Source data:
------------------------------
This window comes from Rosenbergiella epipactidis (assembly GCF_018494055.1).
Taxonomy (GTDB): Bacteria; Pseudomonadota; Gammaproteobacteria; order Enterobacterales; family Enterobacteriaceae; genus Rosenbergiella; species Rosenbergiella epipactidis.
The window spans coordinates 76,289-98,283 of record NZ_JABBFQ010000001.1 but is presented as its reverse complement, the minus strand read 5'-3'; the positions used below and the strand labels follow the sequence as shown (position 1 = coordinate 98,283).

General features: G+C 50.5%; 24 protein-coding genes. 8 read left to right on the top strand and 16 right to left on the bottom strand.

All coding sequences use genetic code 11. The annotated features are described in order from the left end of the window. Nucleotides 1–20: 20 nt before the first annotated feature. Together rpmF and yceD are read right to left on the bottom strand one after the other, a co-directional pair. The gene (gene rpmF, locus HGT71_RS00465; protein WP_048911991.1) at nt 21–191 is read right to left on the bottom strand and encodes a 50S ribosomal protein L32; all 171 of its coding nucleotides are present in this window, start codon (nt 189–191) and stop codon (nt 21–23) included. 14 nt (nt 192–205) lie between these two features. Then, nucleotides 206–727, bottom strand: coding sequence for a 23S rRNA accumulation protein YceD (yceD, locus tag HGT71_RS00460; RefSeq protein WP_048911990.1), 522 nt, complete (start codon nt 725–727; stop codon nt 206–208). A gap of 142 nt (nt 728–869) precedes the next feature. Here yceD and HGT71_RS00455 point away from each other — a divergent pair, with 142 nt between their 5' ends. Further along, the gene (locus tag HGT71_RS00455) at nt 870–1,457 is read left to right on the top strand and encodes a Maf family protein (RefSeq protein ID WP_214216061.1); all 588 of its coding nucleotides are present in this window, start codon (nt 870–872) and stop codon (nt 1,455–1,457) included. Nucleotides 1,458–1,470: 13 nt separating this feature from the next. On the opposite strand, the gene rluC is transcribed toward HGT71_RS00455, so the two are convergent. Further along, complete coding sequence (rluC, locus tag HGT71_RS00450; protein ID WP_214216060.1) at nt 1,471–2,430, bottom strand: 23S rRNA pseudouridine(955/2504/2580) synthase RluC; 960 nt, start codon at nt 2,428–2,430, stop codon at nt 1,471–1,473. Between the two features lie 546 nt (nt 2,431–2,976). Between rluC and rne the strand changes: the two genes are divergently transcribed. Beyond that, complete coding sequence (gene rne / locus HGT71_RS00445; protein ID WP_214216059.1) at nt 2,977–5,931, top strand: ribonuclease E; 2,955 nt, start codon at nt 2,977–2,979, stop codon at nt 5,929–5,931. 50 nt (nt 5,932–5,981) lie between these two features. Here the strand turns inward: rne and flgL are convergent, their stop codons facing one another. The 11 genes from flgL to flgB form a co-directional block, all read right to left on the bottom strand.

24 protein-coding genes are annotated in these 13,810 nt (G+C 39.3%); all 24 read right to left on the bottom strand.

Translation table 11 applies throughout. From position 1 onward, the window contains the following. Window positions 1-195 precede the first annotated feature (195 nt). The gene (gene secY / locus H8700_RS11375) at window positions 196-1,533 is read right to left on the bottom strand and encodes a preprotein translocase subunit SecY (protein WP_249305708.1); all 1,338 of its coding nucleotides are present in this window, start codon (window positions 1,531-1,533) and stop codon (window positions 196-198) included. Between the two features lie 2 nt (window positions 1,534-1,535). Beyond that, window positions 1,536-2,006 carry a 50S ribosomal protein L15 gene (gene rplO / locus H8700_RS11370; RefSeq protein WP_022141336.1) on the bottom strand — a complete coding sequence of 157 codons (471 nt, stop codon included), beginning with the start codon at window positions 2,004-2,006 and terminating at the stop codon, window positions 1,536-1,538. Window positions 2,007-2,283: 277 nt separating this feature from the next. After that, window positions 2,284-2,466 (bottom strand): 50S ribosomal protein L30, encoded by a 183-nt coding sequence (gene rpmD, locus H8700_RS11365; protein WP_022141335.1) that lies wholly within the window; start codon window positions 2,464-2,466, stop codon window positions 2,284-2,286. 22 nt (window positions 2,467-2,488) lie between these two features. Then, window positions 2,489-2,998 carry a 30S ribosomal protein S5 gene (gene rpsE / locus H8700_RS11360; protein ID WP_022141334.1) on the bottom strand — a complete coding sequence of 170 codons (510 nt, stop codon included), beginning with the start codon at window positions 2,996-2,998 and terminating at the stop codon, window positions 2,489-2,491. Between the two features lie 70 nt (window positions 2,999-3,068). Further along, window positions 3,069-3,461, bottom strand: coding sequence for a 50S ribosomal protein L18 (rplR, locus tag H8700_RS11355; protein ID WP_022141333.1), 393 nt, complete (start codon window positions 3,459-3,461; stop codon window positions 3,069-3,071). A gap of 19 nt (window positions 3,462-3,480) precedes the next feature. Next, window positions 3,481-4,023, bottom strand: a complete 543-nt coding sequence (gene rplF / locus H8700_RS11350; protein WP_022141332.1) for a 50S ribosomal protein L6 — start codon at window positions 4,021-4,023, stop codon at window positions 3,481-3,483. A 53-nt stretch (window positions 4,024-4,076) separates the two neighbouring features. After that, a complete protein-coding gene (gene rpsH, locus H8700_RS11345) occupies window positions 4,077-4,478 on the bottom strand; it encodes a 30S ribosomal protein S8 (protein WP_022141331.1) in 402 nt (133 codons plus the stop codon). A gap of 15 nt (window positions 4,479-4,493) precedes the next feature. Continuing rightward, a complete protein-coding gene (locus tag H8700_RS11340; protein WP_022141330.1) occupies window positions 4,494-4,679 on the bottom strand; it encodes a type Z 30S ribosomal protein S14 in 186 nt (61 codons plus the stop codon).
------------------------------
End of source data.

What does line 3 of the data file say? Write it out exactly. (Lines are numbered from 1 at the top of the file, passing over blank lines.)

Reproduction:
The window spans coordinates 76,289-98,283 of record NZ_JABBFQ010000001.1 but is presented as its reverse complement, the minus strand read 5'-3'; the positions used below and the strand labels follow the sequence as shown (position 1 = coordinate 98,283).